Maximum Input Power
Maximum Input Voltage
Maximum Power Point Tracking (MPPT) voltage range
Maximum Input Current
Number of Max Power Point Trackers / String per maximum power point tracker
Maximum Output Current
Nominal Mains frequency
50 Hz / 60 Hz
Nominal Mains Voltage
230V, L + N + PE
1 (0.99 lagging ~ 0.99 leading)
Operating Voltage Range
180V ~ 270V
50Hz / 60Hz
Automatic switching time
110%, 60s / 120%, 30s / 150%, 10s
Battery Voltage Range
125V ~ 600V
Max. Parallel batteries
The voltage of a fully charged battery
Lithium / iron phosphate
>10 years (25℃)
RS485 standard / CAN / DRM : WiFi/Lan
IEC 62109-1&-2, IEC 62477, CE-EMC
580 x 1800 x 350 mm
Operating Temperature Range
The highest height
Description of solar panels:
Demand for renewable energy has grown dramatically over the past 10 years. Therefore, V-TAC has taken a step towards the distribution of photovoltaic panels. V-TAC will mainly focus on systems intended for households.
What is a photovoltaic panel and how does it work?
Photoelectric panels are made up of individual cells connected in groups in series or parallel depending on the need (see Figure 1). The principle of operation of PV panels, as the name implies, is the photovoltaic effect (see Figure 2). This effect occurs when photons (solar energy) collide with the silicon semiconductor and push the atoms out of their normal trajectory. After this displacement, electrons and holes (positively and negatively charged particles) are released, creating a potential difference and current flow.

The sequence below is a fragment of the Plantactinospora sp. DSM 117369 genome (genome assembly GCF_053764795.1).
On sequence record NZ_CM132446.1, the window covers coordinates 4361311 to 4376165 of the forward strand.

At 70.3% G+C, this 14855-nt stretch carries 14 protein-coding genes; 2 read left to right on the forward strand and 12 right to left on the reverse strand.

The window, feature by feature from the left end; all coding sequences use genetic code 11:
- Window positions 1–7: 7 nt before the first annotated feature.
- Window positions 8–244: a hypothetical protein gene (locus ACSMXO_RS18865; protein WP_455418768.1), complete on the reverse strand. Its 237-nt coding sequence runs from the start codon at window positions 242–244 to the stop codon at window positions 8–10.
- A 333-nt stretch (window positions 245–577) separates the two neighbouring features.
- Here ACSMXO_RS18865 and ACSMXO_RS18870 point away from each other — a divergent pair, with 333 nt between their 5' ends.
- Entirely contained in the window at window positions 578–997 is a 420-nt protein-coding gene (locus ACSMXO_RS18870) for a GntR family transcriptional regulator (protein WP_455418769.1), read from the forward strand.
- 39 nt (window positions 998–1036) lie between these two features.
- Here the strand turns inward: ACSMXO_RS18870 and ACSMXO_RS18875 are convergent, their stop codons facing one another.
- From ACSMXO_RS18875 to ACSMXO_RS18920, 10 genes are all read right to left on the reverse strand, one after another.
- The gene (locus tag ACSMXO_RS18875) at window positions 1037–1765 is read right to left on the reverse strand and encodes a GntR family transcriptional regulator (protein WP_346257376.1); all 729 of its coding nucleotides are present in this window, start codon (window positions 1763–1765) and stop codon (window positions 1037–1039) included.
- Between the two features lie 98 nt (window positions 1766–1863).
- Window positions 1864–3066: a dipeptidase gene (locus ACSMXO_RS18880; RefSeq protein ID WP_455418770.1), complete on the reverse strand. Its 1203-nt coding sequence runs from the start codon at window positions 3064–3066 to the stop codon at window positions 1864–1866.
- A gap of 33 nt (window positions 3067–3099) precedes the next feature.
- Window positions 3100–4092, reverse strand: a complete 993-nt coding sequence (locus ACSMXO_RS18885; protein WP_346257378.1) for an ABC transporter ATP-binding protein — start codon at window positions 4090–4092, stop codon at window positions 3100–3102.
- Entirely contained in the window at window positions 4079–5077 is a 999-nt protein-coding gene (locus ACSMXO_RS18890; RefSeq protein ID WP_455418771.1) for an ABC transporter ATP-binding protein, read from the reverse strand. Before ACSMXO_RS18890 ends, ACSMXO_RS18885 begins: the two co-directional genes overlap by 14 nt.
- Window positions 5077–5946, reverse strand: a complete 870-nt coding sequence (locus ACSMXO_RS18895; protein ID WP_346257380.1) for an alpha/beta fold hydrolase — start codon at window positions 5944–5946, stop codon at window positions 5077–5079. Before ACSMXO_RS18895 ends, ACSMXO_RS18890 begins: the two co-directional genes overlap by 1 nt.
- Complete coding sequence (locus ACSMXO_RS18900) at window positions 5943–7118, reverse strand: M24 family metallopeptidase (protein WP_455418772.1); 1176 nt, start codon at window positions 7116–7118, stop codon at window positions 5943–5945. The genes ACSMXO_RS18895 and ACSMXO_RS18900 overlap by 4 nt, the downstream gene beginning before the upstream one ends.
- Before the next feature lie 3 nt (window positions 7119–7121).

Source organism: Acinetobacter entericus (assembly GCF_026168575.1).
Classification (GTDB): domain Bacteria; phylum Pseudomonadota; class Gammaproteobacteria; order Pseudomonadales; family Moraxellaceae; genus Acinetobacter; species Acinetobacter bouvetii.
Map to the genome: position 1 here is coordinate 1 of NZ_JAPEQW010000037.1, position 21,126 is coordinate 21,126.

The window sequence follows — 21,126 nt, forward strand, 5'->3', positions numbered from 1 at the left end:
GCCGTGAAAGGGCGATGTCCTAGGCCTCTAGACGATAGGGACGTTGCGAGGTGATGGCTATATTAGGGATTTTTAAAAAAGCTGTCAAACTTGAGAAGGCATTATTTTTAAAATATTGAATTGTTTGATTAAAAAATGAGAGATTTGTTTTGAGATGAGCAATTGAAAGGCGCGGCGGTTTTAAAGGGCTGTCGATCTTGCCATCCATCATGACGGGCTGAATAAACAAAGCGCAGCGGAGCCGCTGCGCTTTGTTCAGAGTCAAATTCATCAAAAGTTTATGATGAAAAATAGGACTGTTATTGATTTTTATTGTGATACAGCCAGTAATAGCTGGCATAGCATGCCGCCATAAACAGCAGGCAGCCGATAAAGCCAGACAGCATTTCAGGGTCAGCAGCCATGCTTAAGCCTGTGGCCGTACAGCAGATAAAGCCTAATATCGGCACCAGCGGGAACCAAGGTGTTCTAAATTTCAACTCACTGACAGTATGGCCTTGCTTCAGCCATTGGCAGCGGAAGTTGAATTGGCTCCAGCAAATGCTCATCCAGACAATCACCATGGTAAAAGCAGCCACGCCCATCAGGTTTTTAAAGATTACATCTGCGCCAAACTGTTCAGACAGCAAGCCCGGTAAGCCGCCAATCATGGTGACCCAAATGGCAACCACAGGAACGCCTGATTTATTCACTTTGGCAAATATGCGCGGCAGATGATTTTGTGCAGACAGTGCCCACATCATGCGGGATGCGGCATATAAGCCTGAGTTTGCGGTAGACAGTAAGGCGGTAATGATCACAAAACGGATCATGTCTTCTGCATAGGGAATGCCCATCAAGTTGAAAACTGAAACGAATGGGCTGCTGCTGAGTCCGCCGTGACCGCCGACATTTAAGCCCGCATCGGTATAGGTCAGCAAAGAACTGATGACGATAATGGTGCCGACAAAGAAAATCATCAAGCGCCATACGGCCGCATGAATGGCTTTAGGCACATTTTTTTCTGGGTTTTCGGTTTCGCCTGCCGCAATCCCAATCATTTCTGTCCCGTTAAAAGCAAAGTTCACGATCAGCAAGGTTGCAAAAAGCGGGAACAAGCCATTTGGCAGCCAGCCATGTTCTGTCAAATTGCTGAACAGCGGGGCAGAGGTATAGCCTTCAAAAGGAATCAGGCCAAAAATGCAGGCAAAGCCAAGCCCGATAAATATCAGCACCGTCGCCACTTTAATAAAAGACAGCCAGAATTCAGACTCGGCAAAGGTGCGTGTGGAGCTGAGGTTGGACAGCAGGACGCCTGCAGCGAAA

A photovoltaic panel consists of thin cells made of a fragile material. They are placed on a base made of a special material, the front side is covered with glass and the entire structure is covered with an aluminum frame (see Figure 3). Individual module cells are connected in series. Each cell has sockets connected to it with another cell, these sockets are pulled out at the back of the panel in what is called a junction box. The panel positive and negative solar cables are also attached to this box.
Types of photovoltaic panels.
The main types of photovoltaic panels are 3. Monocrystalline, Polycrystalline, Thin film.
Monocrystalline cells occupy the largest market share. They are the most efficient in the amount of 16-22%, but at the expense of this, their production is the most labor-intensive, which in turn increases the cost. Monocrystalline cells consist of a single crystal of silicon. To obtain this crystal, the Czochralski process is used, in which silicon is melted in a bath located in a vacuum environment (see Figure 4). The "seed" is dipped into a bath of molten silicon and withdrawn, and during withdrawal the silicon is cooled to produce monocrystalline silicon.